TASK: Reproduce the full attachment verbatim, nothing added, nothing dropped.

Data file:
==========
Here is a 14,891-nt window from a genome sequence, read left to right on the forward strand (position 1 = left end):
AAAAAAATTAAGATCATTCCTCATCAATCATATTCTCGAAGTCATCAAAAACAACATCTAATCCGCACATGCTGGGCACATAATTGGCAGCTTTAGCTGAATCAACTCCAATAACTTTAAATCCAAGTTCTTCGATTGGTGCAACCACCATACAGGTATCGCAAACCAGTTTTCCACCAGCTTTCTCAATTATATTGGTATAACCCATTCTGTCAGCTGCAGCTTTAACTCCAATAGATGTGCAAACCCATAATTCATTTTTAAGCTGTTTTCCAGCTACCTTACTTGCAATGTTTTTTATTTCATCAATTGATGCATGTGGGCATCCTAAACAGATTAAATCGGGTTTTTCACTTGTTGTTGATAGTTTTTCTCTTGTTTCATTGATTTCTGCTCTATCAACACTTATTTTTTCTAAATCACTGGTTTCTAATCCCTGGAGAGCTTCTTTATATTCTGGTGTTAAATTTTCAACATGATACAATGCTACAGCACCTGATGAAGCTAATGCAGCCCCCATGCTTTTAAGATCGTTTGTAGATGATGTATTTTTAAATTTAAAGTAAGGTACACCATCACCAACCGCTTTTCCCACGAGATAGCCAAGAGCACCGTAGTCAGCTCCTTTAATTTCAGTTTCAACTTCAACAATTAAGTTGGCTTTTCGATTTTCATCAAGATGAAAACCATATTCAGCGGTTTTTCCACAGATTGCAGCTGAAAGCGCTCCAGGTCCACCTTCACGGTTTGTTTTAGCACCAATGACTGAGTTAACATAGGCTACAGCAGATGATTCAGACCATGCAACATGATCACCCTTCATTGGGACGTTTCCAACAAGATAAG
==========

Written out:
Here is a 14,891-nt window from a genome sequence, read left to right on the forward strand (position 1 = left end):
AAAAAAATTAAGATCATTCCTCATCAATCATATTCTCGAAGTCATCAAAAACAACATCTAATCCGCACATGCTGGGCACATAATTGGCAGCTTTAGCTGAATCAACTCCAATAACTTTAAATCCAAGTTCTTCGATTGGTGCAACCACCATACAGGTATCGCAAACCAGTTTTCCACCAGCTTTCTCAATTATATTGGTATAACCCATTCTGTCAGCTGCAGCTTTAACTCCAATAGATGTGCAAACCCATAATTCATTTTTAAGCTGTTTTCCAGCTACCTTACTTGCAATGTTTTTTATTTCATCAATTGATGCATGTGGGCATCCTAAACAGATTAAATCGGGTTTTTCACTTGTTGTTGATAGTTTTTCTCTTGTTTCATTGATTTCTGCTCTATCAACACTTATTTTTTCTAAATCACTGGTTTCTAATCCCTGGAGAGCTTCTTTATATTCTGGTGTTAAATTTTCAACATGATACAATGCTACAGCACCTGATGAAGCTAATGCAGCCCCCATGCTTTTAAGATCGTTTGTAGATGATGTATTTTTAAATTTAAAGTAAGGTACACCATCACCAACCGCTTTTCCCACGAGATAGCCAAGAGCACCGTAGTCAGCTCCTTTAATTTCAGTTTCAACTTCAACAATTAAGTTGGCTTTTCGATTTTCATCAAGATGAAAACCATATTCAGCGGTTTTTCCACAGATTGCAGCTGAAAGCGCTCCAGGTCCACCTTCACGGTTTGTTTTAGCACCAATGACTGAGTTAACATAGGCTACAGCAGATGATTCAGACCATGCAACATGATCACCCTTCATTGGGACGTTTCCAACAAGATAAG